Whatever you decide, you are obviously a very loved and lucky woman, and I wish you all the best!
Post # 4
I agree with PP, you are very lucky to have found a “mother” like that, and to give you money and to understand she could be offending people and not wanting to make this whole happy process uncomfortable for anyone. Some “real” mothers don’t get that!
Post # 5
I agree with “together with their families”, but do make sure to let everyone know you are doing that before hand to avoid hurt feelings.
I just called all the involved parents and said “Because we have so many parents, and our invites don’t have a lot of space, this is what we’d like to do. Are you okay with that?” Once people understand our reasoning and realized that we weren’t doing it offend them all the parents were fine with it…I just think it’s nice to give them a heads up.
Post # 6
I would actually put both your father’s name and your adopted family names. This is because, while it’s more complicated and long, it also might be misleading to only put “together with their parents”. Your adoptive family might not be considered as “your parents” by most of the guest list, who could assume that you are referring to your father and your fiance’s parents.
If that is not so, and all are aware of your special relationship with your adoptive family, I would put “together with their parents”. If not, I would mention everyone by name so that all know that you are specifically honouring the adoptive parents as your family too.
PS: Yes that is quite non traditional and a bit complicated! But you’re lucky to have found so many loving peope in your life!
Post # 7
I agree with Together with their families because that way it includes all parties without question of who is “technically” your parents.
Post # 8
My Fi and I are using Togehter with their parents…”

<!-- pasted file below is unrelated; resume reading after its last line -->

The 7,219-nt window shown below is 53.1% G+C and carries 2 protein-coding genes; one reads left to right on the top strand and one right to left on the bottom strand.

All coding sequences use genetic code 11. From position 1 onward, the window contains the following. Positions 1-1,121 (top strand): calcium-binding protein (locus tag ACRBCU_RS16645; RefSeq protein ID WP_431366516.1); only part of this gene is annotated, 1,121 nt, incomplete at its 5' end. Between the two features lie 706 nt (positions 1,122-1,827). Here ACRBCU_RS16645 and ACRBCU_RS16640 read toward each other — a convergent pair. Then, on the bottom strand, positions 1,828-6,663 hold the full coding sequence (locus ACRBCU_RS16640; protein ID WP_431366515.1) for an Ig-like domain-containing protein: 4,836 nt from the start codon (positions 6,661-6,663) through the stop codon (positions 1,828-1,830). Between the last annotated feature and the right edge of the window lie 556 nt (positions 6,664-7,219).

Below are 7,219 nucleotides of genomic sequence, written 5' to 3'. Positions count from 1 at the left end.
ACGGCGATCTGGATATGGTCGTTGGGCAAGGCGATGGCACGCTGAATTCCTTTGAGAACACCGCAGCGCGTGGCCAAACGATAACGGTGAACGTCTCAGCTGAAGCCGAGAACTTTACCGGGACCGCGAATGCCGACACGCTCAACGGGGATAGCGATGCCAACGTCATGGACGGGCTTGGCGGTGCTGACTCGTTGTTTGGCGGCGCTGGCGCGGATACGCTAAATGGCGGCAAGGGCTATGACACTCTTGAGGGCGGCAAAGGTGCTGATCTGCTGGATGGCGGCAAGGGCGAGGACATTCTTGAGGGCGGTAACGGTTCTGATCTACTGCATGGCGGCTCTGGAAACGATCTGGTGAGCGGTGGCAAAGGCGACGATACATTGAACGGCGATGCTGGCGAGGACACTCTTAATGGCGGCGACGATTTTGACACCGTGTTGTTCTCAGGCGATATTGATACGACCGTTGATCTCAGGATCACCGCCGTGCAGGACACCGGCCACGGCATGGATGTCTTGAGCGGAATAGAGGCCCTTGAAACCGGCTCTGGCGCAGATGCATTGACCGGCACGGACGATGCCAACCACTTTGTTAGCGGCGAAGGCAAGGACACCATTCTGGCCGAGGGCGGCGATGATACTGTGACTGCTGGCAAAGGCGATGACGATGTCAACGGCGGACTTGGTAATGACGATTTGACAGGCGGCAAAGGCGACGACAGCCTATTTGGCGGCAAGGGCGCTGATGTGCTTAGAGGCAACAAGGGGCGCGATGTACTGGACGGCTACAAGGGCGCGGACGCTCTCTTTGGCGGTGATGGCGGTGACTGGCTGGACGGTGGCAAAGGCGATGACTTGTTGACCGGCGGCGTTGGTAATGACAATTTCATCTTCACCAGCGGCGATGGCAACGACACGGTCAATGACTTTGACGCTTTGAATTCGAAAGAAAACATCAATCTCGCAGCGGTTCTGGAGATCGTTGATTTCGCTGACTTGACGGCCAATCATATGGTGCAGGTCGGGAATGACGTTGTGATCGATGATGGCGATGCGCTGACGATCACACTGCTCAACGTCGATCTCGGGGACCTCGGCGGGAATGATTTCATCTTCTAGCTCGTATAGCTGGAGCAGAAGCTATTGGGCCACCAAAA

Post # 9
“together with their families”
Post # 10
We’re using “Together with our parents” because both my FH and I are children of divorce… So we would have 4 sets of parents to name… and we really didn’t want to complicate the invitations… selfish maybe, but they understood and ultimately it’s our day not theirs. haha
Post # 11
Family politics aside, rigourously correct etiquette says the invitations are issued in the name of the one lady who is taking on the responsibility of “hostess”, and optionally of that lady’s husband if she has one. Gifts of money are private arrangements that are never discussed or publicly advertised; family contributing money is NOT the same as their co-hosting the reception.
If I followed your explanation correctly, the lady who is hosting this reception is you. So, a rigourously correct invitation would read
“Miss Mary Chirod / requests the pleasure of the company of / Mr and Mrs Guest / to her wedding to / Mr John Groom ….
That of course, is “family politics aside”. Family politics are rarely mitigated by considerations of rigourously correct etiquette. If the “Together with their parents, Bride’s Name and Groom’s Name” format will prevent your father’s and adoptive parents’ having hurt feelings then that is what I would go with even though it is not truly proper. But would it? It doesn’t use their names.
Having your adoptive mother escorted down the aisle last before the processional (as the Mother of the Bride traditionally is) and asking her to stand beside you in the receiving line as a guest of honour whom you wish to introduce to all your husband’s family, would be a more sincere honour in my estimation. Would that not provide the recognition she both deserves, and would appreciate? And if your father is walking you down the aisle and also stands with you in the receiving line, that gives him recognition as well.